Sherbrooke mobilizing to keep regional newspapers alive

Sherbrooke's major institutions are working together to make sure their regional newspapers don't disappear.

An oversight committee, put in place by former mayor Jean Perrault, will be monitoring the possible sale of the six daily daily newspapers owned by Groupe Capitales Média (GCM).

Committee members want to make sure potential buyers will continue to publish regional news out of the Eastern Townships.

GCM applied for protection from creditors last week, pushing the Quebec government to step in with an emergency $5 million bridge loan.

Until a new owner comes forward, it is uncertain what will happen with GCM's publications, including La Tribune, which covers the Sherbrooke, Drummondville and surrounding areas.

Former Mayor Jean Perrault, Mayor Steve Lussier, the Université de Sherbrooke, Bishop's University and well as the Chamber of Commerce, among others, issued a joint statement on Friday to assert the importance of regional news coverage.

"What interests me is to know what is happening in our schools, in our city, and that I can only get from local dailies," said Perrault.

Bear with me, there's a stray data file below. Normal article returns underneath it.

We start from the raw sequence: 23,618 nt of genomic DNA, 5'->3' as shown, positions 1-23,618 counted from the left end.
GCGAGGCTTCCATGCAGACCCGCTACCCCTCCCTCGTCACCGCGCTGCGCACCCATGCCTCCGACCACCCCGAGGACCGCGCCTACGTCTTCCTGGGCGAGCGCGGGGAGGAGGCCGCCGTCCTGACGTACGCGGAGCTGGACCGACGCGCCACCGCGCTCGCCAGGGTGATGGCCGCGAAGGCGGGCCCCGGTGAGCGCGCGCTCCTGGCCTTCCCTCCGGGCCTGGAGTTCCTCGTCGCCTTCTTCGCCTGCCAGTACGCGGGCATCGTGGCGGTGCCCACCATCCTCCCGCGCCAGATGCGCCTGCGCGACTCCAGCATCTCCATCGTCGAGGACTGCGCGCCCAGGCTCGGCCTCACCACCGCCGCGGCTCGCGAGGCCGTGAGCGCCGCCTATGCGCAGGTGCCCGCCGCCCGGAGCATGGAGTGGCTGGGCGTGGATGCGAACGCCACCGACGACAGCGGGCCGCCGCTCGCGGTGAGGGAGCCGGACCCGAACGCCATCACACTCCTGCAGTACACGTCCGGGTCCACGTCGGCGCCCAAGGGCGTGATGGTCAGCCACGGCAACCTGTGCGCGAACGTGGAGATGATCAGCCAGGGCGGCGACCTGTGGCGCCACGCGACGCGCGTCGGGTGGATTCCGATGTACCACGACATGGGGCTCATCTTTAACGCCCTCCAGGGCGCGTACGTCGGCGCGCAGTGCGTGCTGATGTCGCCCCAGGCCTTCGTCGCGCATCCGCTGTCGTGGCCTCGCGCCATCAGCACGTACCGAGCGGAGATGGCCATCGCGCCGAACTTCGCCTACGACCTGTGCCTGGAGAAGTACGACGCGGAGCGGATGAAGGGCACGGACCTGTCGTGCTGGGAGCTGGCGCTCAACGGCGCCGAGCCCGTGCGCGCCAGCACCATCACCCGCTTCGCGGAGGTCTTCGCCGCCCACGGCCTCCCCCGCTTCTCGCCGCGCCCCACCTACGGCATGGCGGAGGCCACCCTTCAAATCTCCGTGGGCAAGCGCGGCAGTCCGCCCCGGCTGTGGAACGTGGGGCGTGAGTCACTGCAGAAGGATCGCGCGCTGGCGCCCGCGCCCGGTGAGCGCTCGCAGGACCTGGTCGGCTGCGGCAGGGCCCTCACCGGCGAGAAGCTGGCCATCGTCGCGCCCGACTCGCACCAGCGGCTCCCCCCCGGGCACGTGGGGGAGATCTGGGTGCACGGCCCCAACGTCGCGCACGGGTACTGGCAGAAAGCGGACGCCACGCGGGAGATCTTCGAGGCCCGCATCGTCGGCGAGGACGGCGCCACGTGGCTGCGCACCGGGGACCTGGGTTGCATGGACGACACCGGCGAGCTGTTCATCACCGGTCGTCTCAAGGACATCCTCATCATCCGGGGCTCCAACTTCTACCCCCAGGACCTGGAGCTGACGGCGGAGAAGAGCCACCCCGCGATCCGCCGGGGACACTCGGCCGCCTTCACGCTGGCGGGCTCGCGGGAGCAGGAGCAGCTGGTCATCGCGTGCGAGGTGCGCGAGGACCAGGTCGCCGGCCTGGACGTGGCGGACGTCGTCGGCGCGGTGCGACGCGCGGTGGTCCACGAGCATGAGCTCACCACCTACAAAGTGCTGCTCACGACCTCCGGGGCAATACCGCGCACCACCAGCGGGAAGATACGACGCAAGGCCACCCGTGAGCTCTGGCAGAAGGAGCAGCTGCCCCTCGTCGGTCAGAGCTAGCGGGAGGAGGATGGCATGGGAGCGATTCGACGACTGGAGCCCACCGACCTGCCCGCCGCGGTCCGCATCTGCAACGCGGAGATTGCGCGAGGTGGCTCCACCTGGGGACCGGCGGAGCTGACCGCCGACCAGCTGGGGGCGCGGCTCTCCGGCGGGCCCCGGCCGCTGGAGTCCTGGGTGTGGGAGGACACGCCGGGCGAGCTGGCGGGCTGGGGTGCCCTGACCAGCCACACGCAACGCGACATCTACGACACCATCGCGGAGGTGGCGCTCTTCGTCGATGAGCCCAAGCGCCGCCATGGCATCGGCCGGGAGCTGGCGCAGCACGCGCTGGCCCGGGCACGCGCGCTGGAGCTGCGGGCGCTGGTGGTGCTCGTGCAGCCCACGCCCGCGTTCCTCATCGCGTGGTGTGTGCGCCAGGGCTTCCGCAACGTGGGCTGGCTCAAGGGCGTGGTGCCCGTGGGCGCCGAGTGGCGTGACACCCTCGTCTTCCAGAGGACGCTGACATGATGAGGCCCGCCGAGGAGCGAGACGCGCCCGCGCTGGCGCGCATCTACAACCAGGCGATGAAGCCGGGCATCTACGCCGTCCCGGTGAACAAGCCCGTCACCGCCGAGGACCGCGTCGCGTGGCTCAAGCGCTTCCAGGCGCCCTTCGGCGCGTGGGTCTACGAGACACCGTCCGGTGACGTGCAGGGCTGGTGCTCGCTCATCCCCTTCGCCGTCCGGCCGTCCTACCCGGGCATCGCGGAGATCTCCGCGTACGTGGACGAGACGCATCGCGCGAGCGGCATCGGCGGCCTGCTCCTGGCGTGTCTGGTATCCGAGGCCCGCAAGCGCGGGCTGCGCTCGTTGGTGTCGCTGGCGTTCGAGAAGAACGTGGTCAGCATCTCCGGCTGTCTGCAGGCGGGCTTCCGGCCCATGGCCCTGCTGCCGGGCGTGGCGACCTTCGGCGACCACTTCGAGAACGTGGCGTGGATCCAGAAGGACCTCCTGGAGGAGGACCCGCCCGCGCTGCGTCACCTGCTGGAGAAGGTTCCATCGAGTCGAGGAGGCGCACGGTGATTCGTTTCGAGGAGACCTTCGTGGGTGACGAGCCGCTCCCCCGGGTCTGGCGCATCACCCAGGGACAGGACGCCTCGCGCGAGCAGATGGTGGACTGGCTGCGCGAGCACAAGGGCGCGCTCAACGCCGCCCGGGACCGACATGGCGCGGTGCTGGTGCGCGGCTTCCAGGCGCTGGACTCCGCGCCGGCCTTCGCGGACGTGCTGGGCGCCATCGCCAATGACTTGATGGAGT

Mayor from 1994 to 2008, Perrault said local coverage shaped the development of the region by keeping the spotlight on issues that other media outlets wouldn't be covering.

"It's important to have a local paper to reflect what is happening here."

Impact on local English paper

If La Tribune were to disappear, the future of the region's only daily English newspaper, the Record, could also be threatened, said Perrault, because La Tribune distributes the paper, first published in 1897.

"We have an incredible asset to be able to raise our kids in English and French, from grade school to University," he said.

"If we lose our English and French dailies, it will be a hard blow."

Louis-Philippe Bourdeau/Radio-Canada

Michael Goldbloom, the principal and vice-chancellor of Bishop's University, said the two dailies were "vital" for the city.

"A region that loses its local paper loses a lot of its soul," said Goldbloom, who also worked as a journalist, and was appointed chair of the board of CBC/Radio-Canada.

Bishop's and the other organizations involved in the Committee will be working to develop new partnerships to provide financial support to La Tribune, Perrault explained, perhaps opening the door on new models of advertising and revenue sources.

Mayor Steve Lussier will also be participating in the upcoming parliamentary commission on the future of media in Quebec, which began Monday.